Study of methanolic extracts of leaves and stem bark isolated triterpenoids friedelin, epifriedelanol and ß-sitosterol. Leaves total phenolic content was higher, 503.08 mg GAE/g DW compared to stem bark with 161.5 GAE/g DW. Stem bark showed strongest antioxidant activity with IC50 7.36 µg/mL. In MTT cytotoxicity assay, chloroform extract of leaves showed significant activity with IC50 of 25.6 µg/ml against CEM-SS (human T4 lymphoblastoid) cancer cells, while  friedelin and epifriedelanol were active against the two cancer cells (CEM-SS) and human cervical (HeLa) cells with IC50s ranging from 3.54 to 11.45 µg/ml. (6)
Antimicrobial / Fruits: Study evaluated the antimicrobial activity of ethanolic crude extract and fractions of fruits by broth dilution method. Crude extract exhibited significant antimicrobial activity, while ethyl acetate fraction showed most activity among the fractions.  Purification of bioactive fraction yielded seven compounds. Dibutyl succinate (1) exhibited highest growth inhibitory activity with MICs ofd 60, 80, 90 µg/mL against S. dysenteriae, C. albicand, and B. subtilis, respectively. (7)
Antibacterial Against Food-Borne Bacteria / Fruits: Study evaluated aqueous and ethanolic extracts of olive seed and mesocarp-epicarp for antibacterial activity against food-borne pathogenic bacteria i.e., Bacillus sp., Bacillus cereus, Enterococcu sp. and Corynebacterium sp. by agar-well diffusion method and MIC values by agar dilution method. The extracts showed concentration dependent antibacterial against with inhibition zone diameter of 6-28 mm for ethanolic extracts and 7-23 mm for aqueous extracts. MICs ranged from 9.375-12.5 mg/ml for seed extracts and 1.8875-3.125 mg/ml for mesocarp-epicarp extracts. Results suggest potential for preparation of non-antibiotic antibacterial agents and for food storage. (8)
Endophytic Fungi / Anti-Inflammatory / Antinociceptive / Antiarthritic: Study evaluated the invitro anti-inflammatory and invivo antinociceptive and antiarthritic activities of compounds produced by endophytic fungi from different parts of E. floribundus. Five endophytic fungi were isolated viz. Aspergillus fumigatus, A. niger, Rhizoctonia oryzae, Rhizopus oryzae, and Syncephalastrum racemosum. The Aspergillus niger fraction showed greatest activity against enzymes of inflammatory process viz. CO(X1/COX2 and 5-LOX. In vivo antinociceptive assay showed significant dose dependent (p<0.001) reduction of pain. In CFA-induced poly-arthritic test, there was significant (p<0.001) reduction of paw volume. (see constituents above) (9)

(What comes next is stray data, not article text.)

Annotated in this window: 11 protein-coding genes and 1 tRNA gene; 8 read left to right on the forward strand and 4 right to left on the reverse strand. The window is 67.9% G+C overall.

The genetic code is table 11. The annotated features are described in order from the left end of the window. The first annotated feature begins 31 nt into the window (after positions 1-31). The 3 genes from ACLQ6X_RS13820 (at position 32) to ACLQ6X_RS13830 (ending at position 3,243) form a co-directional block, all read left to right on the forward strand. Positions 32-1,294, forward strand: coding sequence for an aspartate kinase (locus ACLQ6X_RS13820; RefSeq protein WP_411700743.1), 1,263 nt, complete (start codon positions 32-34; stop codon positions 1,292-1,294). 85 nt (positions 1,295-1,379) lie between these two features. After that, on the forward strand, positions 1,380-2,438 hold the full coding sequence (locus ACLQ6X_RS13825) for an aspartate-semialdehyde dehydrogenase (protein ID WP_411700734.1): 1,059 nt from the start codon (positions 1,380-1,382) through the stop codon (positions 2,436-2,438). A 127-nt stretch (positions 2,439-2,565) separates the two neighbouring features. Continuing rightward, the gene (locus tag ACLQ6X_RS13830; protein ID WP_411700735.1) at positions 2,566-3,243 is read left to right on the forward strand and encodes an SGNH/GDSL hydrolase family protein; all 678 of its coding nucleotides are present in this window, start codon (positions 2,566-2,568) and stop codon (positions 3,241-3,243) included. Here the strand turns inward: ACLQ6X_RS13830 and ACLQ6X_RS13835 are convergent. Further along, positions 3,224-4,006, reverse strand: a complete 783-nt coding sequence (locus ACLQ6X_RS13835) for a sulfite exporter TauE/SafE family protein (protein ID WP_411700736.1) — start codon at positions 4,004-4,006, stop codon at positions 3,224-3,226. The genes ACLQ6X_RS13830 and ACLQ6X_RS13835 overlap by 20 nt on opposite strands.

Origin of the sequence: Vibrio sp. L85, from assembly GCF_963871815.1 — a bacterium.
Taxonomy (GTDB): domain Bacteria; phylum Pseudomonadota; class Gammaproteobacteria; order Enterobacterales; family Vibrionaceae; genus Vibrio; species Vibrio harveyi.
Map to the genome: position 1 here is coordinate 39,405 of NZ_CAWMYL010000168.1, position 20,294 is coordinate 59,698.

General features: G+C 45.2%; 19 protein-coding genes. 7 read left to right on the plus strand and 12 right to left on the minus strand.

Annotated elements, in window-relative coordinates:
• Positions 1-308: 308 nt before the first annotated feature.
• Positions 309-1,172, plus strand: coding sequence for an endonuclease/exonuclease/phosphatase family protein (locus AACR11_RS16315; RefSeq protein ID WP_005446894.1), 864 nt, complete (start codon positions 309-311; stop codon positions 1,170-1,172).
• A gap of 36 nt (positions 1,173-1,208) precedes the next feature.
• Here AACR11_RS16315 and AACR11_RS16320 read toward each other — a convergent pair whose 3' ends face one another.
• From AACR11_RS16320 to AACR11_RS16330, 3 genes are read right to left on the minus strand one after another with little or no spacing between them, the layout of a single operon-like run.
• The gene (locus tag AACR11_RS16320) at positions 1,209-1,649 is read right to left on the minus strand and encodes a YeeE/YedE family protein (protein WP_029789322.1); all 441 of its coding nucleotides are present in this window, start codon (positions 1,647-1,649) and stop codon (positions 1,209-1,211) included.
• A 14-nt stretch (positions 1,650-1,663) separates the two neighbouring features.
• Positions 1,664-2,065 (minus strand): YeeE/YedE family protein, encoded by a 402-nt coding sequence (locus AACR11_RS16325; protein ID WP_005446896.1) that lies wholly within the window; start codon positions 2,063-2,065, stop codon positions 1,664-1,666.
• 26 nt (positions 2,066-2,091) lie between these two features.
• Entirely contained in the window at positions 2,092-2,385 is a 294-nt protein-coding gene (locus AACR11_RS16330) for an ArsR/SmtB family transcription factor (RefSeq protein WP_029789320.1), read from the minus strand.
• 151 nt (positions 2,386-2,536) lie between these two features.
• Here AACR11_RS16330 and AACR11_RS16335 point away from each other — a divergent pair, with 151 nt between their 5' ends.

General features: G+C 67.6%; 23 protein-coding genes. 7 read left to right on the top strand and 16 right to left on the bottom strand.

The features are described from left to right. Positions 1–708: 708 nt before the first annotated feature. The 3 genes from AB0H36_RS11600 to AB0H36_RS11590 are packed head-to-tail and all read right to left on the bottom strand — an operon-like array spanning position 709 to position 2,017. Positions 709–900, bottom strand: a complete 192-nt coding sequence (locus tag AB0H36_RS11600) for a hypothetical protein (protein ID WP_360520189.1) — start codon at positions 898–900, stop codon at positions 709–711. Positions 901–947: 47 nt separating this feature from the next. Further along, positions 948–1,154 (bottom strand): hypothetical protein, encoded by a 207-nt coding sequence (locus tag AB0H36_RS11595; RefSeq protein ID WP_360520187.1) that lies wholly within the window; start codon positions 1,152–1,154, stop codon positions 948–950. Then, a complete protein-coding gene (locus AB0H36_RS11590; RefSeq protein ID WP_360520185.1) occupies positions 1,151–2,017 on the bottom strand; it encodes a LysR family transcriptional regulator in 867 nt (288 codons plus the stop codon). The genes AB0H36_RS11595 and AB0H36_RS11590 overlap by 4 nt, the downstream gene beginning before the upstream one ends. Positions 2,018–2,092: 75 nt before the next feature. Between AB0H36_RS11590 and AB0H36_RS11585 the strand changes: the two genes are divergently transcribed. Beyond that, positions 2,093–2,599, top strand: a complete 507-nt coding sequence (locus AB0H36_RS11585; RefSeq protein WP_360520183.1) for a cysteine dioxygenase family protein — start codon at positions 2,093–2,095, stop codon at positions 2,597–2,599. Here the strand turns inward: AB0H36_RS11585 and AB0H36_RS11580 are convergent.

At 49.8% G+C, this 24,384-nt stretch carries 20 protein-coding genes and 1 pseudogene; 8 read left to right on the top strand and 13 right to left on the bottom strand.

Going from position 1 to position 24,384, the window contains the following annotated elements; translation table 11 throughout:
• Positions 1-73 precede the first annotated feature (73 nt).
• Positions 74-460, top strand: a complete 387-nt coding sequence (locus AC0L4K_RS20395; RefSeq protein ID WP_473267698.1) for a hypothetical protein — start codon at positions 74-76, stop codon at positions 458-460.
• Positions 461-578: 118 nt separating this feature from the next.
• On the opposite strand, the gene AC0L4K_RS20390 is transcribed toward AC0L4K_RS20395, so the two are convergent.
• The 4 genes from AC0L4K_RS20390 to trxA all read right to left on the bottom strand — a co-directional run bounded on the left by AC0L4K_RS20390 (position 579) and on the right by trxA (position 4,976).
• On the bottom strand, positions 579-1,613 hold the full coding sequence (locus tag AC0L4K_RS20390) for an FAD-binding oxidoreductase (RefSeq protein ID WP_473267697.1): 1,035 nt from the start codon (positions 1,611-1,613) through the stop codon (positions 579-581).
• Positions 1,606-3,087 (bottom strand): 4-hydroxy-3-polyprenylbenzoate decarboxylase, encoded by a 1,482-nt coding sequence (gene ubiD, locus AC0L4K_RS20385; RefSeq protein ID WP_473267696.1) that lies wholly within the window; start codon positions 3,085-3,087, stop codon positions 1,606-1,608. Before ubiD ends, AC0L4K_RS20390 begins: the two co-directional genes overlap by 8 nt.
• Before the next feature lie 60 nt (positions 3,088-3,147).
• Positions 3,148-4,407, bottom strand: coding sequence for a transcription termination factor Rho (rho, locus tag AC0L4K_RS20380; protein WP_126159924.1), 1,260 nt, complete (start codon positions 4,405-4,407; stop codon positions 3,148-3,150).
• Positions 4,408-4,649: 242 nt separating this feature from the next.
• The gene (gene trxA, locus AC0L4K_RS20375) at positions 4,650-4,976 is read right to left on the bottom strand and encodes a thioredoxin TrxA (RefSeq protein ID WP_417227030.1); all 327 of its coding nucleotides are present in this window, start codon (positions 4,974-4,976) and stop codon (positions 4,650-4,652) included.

Antimicrobial / α-Amylase Inhibitory / Leaves: Bioassay-guided fractionation of hydroethanolic extract of leaves isolated five known compounds: myricitrin (1), α-tocopherol (2), eustifoline B (3), 3-n-nonadecanoyl-ß-sitosterol (4), and hexadecanoic acid (5). Compounds 1, 3, and 4 showed moderate activity against Staphylococcus aureus, with MICs of 200, 100, and100 µg/ml respectively, while compouunds 3 and 4 were moderately active against Bacillus subtilis with MICs of 200 µg/ml Myricitrin exhibited highest α-amylase inhibition in vitro with IC50 of 2.32 µg/ml. (10)
Antibacterial Against MRSA Infection / Fruits: Study evaluated the antibacterial activity of E. floribundus fruits aqueous extracts against methicillin resistant Staphylococcus aureus (MRSA) clinical isolates by agar well diffusion method. The MRSA isolates were sensitive to aqueous extract of olive mesocarp-epicarp with inhibition zone diameter ranging from 11.67 to 15.33 mm. Seed extract showed no anti-MRSA activity. Antibacterial capacity of isolates ranged from 733.33 to 800 AU/mL. Results suggest potential as a source of plant-based non-antibiotic biotherapeutic agent for treatment of MRSA infections. (11)
Phytotoxicity / Bioherbicide Potential: Study sought to identify allelopathic compounds from aqueous methanolic extracts of E. floribundus that can suppress the growth of test species (cress and barnyard grass) in a dose- and species-dependent way. Three most active allelopathic substances isolated were characterized as (3R)-3-hydroxy-β-ionone (1), cis-3-hydroxy-α-ionone (2), and loliolide (3). The three limited the seedling growth of cress, with compound 1 showing strong allelopathic effects. Results suggest all three substances contribute to the phytotoxicity of E. floribundus. (12)
Sunscreen Property / Leaves: Study evaluated the total flavonoid content (TFC) of various leaves extract and its sunscreen activity. The methanol extract yielded highest total flavonoid content (149.28 mg QE/g extract) with highest SPF values of 45.47, 44.79, 38.86, and 21.10 for tested concentrations of 1000, 800, 600, 400, and 200 mg/mL, respectively. Activity was not more potent than 3-benzophenone, which had a SPF value of 22.647 at 50 mg/mL. Results suggest the methanol extract of leaves has greatest potential for sun protection among tested extracts. (13)
MAO Inhibitory Property / Model of Parkinson's Disease: Study evaluated flavonoids viz. myricitrin, mearnsitrin, myricetin, and mearnsetin isolated from Indian olive for MAO inhibitory properties. All four compounds were evaluated for therapeutic potential in a mouse model of Parkinson's disease (PD) in measures of behavior, neurotransmitter levels, and dopaminergic neuronal loss. All four compounds inhibited total MAO, whereas myricitrin exhibited some selectivity against MAO-B at 100 µM. Myricitrin and mearnsitrin exhibited no toxicity in vitro or in vivo. Only myricitrin inhibited MAO in the mouse brain and elevated dopamine levels. Myricitrin attenuated motor incoordination in the mouse model of PD and improved dopamine levels in the striatum. (14)